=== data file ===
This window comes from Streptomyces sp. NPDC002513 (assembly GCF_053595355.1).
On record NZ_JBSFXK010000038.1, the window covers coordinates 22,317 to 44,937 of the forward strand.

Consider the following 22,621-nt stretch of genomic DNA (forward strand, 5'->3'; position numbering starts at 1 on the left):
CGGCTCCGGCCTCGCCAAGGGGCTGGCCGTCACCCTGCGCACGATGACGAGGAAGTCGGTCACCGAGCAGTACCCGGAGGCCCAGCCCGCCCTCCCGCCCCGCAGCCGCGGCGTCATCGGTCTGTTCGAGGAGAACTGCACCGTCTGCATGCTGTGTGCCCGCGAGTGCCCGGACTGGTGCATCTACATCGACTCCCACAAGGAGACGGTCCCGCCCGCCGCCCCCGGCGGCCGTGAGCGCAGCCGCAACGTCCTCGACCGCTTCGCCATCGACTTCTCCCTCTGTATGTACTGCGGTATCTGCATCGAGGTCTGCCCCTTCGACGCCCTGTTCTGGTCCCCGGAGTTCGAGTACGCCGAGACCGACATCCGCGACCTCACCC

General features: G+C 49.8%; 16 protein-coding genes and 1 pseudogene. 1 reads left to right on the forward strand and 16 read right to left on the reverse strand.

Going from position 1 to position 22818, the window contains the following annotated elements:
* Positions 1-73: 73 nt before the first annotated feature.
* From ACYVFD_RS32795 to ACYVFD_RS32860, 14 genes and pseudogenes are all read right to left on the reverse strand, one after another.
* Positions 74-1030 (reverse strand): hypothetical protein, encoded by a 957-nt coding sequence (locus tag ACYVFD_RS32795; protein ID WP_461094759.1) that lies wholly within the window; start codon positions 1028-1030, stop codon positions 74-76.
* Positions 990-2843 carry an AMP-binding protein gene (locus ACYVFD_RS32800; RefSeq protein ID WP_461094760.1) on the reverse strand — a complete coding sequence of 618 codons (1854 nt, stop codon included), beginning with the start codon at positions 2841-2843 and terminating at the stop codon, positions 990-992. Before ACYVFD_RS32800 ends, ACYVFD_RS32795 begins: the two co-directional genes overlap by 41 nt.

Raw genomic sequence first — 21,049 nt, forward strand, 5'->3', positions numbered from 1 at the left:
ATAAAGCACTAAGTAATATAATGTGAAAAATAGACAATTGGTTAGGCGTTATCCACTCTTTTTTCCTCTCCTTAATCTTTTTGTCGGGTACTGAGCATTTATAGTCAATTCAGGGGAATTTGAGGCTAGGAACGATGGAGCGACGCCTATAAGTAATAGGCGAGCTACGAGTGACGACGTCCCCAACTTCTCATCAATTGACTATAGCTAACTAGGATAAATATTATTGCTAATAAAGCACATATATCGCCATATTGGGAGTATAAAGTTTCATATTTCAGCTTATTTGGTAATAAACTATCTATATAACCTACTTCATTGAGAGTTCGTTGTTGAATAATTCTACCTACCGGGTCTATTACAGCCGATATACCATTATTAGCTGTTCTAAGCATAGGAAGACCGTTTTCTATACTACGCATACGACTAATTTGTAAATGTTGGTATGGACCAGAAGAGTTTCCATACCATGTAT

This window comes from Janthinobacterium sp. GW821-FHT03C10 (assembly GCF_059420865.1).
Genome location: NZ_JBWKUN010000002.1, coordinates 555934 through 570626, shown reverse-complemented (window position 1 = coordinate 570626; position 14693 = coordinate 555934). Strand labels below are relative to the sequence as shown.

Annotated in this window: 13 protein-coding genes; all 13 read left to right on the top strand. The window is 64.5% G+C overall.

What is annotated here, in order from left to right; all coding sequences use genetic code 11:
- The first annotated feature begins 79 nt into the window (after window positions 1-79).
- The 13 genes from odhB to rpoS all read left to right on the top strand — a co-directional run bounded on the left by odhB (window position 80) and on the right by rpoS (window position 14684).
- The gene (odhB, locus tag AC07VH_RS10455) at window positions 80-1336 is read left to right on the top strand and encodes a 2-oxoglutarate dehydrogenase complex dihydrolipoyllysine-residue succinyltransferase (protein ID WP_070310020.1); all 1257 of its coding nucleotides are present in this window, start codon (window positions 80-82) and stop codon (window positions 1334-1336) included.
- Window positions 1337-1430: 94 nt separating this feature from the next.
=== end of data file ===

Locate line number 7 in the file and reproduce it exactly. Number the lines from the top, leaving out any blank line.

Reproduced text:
* Positions 1-73: 73 nt before the first annotated feature.